This article investigates how state authorities in Norway and Finland design national curriculum to provide different policy conditions for local curriculum work in municipalities and schools. The topic is explored by comparing how national authorities in Norway and Finland create a scope for local curriculum. The data consist of interviews with…
A locally stabilized immersed boundary method for the compressible Navier-Stokes equations
NASA Astrophysics Data System (ADS)
Brehm, C.; Hader, C.; Fasel, H. F.
2015-08-01
A higher-order immersed boundary method for solving the compressible Navier-Stokes equations is presented. The distinguishing feature of this new immersed boundary method is that the coefficients of the irregular finite-difference stencils in the vicinity of the immersed boundary are optimized to obtain improved numerical stability. This basic idea was introduced in a previous publication by the authors for the advection step in the projection method used to solve the incompressible Navier-Stokes equations. This paper extends the original approach to the compressible Navier-Stokes equations considering flux vector splitting schemes and viscous wall boundary conditions at the immersed geometry. In addition to the stencil optimization procedure for the convective terms, this paper discusses other key aspects of the method, such as imposing flux boundary conditions at the immersed boundary and the discretization of the viscous flux in the vicinity of the boundary. Extensive linear stability investigations of the immersed scheme confirm that a linearly stable method is obtained. The method of manufactured solutions is used to validate the expected higher-order accuracy and to study the error convergence properties of this new method. Steady and unsteady, 2D and 3D canonical test cases are used for validation of the immersed boundary approach. Finally, the method is employed to simulate the laminar to turbulent transition process of a hypersonic Mach 6 boundary layer flow over a porous wall and subsonic boundary layer flow over a three-dimensional spherical roughness element.
Zander, Katrin; Stolz, Hanna; Hamm, Ulrich
2013-03-01
Ethical consumerism is a growing trend worldwide. Ethical consumers' expectations are increasing and neither the Fairtrade nor the organic farming concept covers all the ethical concerns of consumers. Against this background the aim of this research is to elicit consumers' preferences regarding organic food with additional ethical attributes and their relevance at the market place. A mixed methods research approach was applied by combining an Information Display Matrix, Focus Group Discussions and Choice Experiments in five European countries. According to the results of the Information Display Matrix, 'higher animal welfare', 'local production' and 'fair producer prices' were preferred in all countries. These three attributes were discussed with Focus Groups in depth, using rather emotive ways of labelling. While the ranking of the attributes was the same, the emotive way of communicating these attributes was, for the most part, disliked by participants. The same attributes were then used in Choice Experiments, but with completely revised communication arguments. According to the results of the Focus Groups, the arguments were presented in a factual manner, using short and concise statements. In this research step, consumers in all countries except Austria gave priority to 'local production'. 'Higher animal welfare' and 'fair producer prices' turned out to be relevant for buying decisions only in Germany and Switzerland. According to our results, there is substantial potential for product differentiation in the organic sector through making use of production standards that exceed existing minimum regulations. The combination of different research methods in a mixed methods approach proved to be very helpful. The results of earlier research steps provided the basis from which to learn - findings could be applied in subsequent steps, and used to adjust and deepen the research design. PMID:23207189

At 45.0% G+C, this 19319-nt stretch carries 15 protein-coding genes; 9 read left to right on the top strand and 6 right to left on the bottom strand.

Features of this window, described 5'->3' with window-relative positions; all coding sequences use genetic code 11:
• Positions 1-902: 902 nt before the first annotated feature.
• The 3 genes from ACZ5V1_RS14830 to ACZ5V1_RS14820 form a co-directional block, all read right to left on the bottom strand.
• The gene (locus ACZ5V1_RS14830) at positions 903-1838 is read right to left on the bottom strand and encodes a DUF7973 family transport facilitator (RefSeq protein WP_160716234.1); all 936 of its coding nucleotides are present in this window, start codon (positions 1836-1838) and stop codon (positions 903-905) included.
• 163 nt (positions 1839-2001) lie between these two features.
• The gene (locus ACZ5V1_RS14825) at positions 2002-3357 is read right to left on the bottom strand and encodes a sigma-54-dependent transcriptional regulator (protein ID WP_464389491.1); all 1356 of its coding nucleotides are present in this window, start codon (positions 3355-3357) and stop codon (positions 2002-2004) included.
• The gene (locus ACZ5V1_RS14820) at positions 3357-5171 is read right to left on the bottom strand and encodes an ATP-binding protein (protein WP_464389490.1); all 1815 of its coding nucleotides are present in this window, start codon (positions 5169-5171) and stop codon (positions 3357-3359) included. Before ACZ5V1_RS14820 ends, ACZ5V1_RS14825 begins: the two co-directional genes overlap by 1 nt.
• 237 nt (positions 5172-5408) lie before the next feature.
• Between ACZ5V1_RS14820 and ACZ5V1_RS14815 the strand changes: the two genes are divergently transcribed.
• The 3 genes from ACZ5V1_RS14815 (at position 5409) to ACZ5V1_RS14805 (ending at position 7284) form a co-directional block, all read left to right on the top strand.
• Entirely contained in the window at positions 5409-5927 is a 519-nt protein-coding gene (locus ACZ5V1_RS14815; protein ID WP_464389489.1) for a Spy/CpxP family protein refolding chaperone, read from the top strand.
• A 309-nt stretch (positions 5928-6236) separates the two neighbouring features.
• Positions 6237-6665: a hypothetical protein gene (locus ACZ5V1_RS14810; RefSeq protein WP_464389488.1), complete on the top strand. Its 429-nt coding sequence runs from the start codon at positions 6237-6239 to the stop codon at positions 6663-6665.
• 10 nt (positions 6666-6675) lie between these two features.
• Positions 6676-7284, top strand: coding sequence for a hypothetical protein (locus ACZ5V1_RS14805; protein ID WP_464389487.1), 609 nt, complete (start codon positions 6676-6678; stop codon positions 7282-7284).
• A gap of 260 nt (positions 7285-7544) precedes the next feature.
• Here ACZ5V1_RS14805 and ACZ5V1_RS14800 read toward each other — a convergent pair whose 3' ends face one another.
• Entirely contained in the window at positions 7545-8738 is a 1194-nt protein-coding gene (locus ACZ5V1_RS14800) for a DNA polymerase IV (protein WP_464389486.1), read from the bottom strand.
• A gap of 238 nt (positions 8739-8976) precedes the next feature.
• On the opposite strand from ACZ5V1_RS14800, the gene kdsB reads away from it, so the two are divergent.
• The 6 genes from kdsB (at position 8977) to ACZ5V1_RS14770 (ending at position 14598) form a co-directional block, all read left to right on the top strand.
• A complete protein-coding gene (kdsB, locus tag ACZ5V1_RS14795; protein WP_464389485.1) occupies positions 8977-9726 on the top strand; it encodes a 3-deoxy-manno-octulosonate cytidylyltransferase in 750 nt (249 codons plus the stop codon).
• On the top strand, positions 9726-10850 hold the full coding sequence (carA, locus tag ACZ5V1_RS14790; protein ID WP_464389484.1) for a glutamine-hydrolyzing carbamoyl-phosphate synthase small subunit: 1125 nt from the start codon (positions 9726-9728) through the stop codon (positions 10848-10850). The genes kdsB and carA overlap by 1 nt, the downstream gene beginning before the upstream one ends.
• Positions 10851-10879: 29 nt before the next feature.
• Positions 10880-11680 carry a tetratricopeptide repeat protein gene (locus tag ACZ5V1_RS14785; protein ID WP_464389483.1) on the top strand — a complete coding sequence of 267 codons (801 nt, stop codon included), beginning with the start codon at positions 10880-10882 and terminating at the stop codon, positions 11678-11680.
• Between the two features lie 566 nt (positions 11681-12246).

From Object Fields to Local Variables: A Practical Approach to Field-Sensitive Analysis
NASA Astrophysics Data System (ADS)
Albert, Elvira; Arenas, Puri; Genaim, Samir; Puebla, German; Ramírez Deantes, Diana Vanessa